Sunday, 12 February 2017

The Black Pearls of Fatu Hiva

     It's not often that an apparently improbable account is confirmed by a unrelated story. Careful readers of this blog may have noticed that I am an avid collector of the old Wide World Magazine, in which ordinary people from all over the world described their own adventures. They were supposed to certify that they were "strictly original and true in every detail", and most of them, I believe, were. They don't normally have the clear-cut beginning, middle, and end of fiction. Nevertheless, there was no available method of confirmation, and fiction certainly had occasionally turned up dressed as fact. One of these which sounded too pat to be above suspicion was "The Black Pearls of Fatu-Hivu" by the baronet, Sir Graeme Sinclair-Lockhart in the January 1951 issue (February 1951 in the Australian and New Zealand versions.)
     First of all, one of the wonders of the internet is that it was possible to confirm that the author was not putting on airs; he really was a baronet. Anyhow, his story commenced in August 1928, when he was sitting in a café in Papeete, Tahiti at the end of a disastrous three-year pearling expedition, now pondering whether he should sell his yawl, the Nanette. Just then, a local sidled up to him, took out a small canvas pouch, and asked whether he was interested in pearls - especially black ones. Without waiting for a reply, he opened the pouch, carefully shielding the contents from prying eyes, to reveal two lustrous black pearls.
     As they strolled along the waterfront, he explained himself. His name was Tioti, the son of a French official and a woman of Fatu Hiva in the Marquesas, where he had lived for his first fourteen years. For more than ten years now he had been a resident of Tahiti, but on his sole visit to his homeland he had discovered an oyster bed which produced black pearls, and only black pearls. He would give the two pearls he had to Sir Graeme, and reveal their source if he were to take him back to Fatu Hiva. For some reason he refused to disclose, except that it was not criminal in nature, the French authorities would not permit him to return. Sir Graeme suspected that the authorities were planning to confine him in a leper colony. However, for reasons of the sequel, I do not think this was likely.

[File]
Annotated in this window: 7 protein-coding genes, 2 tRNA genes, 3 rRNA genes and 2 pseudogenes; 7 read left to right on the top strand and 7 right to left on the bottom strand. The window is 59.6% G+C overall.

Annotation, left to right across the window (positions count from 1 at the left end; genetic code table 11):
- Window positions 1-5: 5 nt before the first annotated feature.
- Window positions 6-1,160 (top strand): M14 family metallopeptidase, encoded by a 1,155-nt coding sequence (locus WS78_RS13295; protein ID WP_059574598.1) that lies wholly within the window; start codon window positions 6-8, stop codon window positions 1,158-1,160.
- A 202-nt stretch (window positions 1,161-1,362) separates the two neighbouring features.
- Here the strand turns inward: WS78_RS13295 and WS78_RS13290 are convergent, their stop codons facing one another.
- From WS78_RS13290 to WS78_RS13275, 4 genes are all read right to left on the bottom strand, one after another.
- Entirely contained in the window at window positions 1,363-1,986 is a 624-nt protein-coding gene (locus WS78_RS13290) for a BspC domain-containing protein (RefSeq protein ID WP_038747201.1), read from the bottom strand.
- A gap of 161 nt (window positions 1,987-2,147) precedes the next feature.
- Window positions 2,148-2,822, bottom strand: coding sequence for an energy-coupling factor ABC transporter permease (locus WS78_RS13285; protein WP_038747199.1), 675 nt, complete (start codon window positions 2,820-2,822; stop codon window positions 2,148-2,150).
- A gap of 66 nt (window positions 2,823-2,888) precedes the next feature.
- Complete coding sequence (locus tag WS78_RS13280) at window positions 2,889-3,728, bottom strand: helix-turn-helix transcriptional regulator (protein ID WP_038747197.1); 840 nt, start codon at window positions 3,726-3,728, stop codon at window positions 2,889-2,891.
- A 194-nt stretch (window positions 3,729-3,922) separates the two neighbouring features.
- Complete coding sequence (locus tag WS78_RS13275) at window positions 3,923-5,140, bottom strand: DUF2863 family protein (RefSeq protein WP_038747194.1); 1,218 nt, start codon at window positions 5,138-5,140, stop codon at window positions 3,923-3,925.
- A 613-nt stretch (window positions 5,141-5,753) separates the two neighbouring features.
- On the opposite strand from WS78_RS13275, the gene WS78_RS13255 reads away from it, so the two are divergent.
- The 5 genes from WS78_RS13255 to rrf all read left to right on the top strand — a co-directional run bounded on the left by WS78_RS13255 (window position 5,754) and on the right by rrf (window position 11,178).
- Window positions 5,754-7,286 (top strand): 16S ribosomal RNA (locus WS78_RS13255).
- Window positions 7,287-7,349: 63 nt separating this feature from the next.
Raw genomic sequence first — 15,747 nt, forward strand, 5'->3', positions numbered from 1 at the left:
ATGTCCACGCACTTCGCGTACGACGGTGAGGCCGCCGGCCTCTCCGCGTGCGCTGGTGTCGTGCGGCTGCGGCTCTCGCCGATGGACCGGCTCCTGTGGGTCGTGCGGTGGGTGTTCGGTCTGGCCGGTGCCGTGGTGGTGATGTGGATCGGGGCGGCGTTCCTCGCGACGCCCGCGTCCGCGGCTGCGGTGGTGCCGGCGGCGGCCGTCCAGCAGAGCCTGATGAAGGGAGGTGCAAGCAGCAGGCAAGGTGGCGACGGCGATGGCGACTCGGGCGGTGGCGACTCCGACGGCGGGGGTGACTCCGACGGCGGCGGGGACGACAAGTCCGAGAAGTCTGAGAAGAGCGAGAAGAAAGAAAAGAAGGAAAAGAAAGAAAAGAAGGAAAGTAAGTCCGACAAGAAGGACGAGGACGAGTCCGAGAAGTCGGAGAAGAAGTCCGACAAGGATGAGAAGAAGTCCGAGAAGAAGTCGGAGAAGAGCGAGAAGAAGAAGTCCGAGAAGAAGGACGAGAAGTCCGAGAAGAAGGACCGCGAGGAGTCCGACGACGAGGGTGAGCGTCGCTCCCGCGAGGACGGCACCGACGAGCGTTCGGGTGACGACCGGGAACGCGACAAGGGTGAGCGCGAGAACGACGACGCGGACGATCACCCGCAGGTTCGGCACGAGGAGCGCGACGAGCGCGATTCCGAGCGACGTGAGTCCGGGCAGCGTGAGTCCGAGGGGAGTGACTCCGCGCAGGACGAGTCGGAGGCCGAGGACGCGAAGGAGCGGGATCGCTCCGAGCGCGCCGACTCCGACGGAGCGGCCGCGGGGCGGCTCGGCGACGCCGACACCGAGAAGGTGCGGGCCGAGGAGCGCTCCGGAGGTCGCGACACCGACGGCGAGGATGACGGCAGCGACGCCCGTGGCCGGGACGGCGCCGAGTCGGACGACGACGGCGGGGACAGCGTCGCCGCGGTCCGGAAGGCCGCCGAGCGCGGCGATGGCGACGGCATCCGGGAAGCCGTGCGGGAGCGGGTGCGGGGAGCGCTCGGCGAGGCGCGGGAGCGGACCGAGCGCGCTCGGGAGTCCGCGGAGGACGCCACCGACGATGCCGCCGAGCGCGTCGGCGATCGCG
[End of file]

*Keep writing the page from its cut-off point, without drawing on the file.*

The upshot was that he was smuggled aboard the Nanette a few days later when it departed. As they approached Fatu Hivu, Tioti handed him the two pearls and directed him to steer for Taiokai in the north of the island. Much to Sir Graemes's surprise, he told him the black pearl oyster bed was actually in an underground inlet of the sea called Tei Po about a quarter of a mile up the valley. A powerful tapu (taboo) rested on the site, but he was no longer afraid of tapus.
     To cut a long story short, they were welcomed by the villagers in the valley. Tioti acted as interpreter, but since all Polynesian languages are variations on a theme, Sir Graeme was able to note that, whenever Tei Po was mentioned, the chief's friendly attitude changed, and the word, tapu was bandied around. Nevertheless, come the morning, they sneaked out into the dense rainforest of the valley, until Tioti instructed him to put his ear to the rock and listen. Faintly, he heard what sounded like distant music.
    "It is the sea down below," he explained, "When the tide flows the water makes music among the crevices. That is what frightened my forefathers and caused them to make Tei Po tapu."
     Having slipped through a narrow crevice, they found themselves in a volcanic lava tube filled with water illuminated by a faint phosphorescence. Here, Tioti divested himself of his trousers, dived in the water, and brought up twenty bivalves, each the size of a dinner plate. Once back in the open air, they opened them. Number 15 contained a lustrous black pearl. Two dozen of these, he thought, would make him rich for life.
     The fly in the ointment was the reaction of the natives on their return to the village. Sir Graeme was ordered, in no uncertain terms, to leave the village and the island forthwith. As for Tioti, they would deal with him in their own way. Armed natives paddled him back to his ship, where he fretted and fumed. The next day, he resolved, he would return with his own crew, equiped with firearms, and just let them see if they could resist him then!
     But it didn't happen. That night an earthquake struck. A rumbling sound assailed his ears, followed by a  grinding, tearing sound like thunder, while the whole island rocked. Knowing a tsunami was approaching, he and the crew fought to keep the vessel's bow pointed seaward. A towering wall of water rose before them.